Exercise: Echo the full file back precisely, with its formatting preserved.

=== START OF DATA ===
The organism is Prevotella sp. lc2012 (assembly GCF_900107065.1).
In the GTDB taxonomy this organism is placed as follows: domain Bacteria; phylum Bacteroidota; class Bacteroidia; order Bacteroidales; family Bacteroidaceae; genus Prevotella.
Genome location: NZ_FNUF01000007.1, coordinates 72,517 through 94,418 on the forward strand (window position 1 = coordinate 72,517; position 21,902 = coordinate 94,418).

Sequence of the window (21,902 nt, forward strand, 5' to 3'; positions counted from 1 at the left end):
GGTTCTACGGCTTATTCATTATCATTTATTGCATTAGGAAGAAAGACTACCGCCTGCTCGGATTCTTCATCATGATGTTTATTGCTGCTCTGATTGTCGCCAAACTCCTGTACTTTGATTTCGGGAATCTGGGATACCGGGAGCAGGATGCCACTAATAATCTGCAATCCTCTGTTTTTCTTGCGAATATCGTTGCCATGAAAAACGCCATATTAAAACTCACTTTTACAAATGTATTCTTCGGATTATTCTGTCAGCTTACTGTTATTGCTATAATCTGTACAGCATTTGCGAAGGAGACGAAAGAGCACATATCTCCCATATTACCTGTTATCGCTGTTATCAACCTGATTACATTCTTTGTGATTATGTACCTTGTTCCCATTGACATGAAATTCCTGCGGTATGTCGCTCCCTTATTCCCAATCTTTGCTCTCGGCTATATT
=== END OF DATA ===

The organism is Prevotella sp. lc2012 (assembly GCF_900107065.1).
In the GTDB taxonomy this organism is placed as follows: domain Bacteria; phylum Bacteroidota; class Bacteroidia; order Bacteroidales; family Bacteroidaceae; genus Prevotella.
Genome location: NZ_FNUF01000007.1, coordinates 72,517 through 94,418 on the forward strand (window position 1 = coordinate 72,517; position 21,902 = coordinate 94,418).

Sequence of the window (21,902 nt, forward strand, 5' to 3'; positions counted from 1 at the left end):
GGTTCTACGGCTTATTCATTATCATTTATTGCATTAGGAAGAAAGACTACCGCCTGCTCGGATTCTTCATCATGATGTTTATTGCTGCTCTGATTGTCGCCAAACTCCTGTACTTTGATTTCGGGAATCTGGGATACCGGGAGCAGGATGCCACTAATAATCTGCAATCCTCTGTTTTTCTTGCGAATATCGTTGCCATGAAAAACGCCATATTAAAACTCACTTTTACAAATGTATTCTTCGGATTATTCTGTCAGCTTACTGTTATTGCTATAATCTGTACAGCATTTGCGAAGGAGACGAAAGAGCACATATCTCCCATATTACCTGTTATCGCTGTTATCAACCTGATTACATTCTTTGTGATTATGTACCTTGTTCCCATTGACATGAAATTCCTGCGGTATGTCGCTCCCTTATTCCCAATCTTTGCTCTCGGCTATATT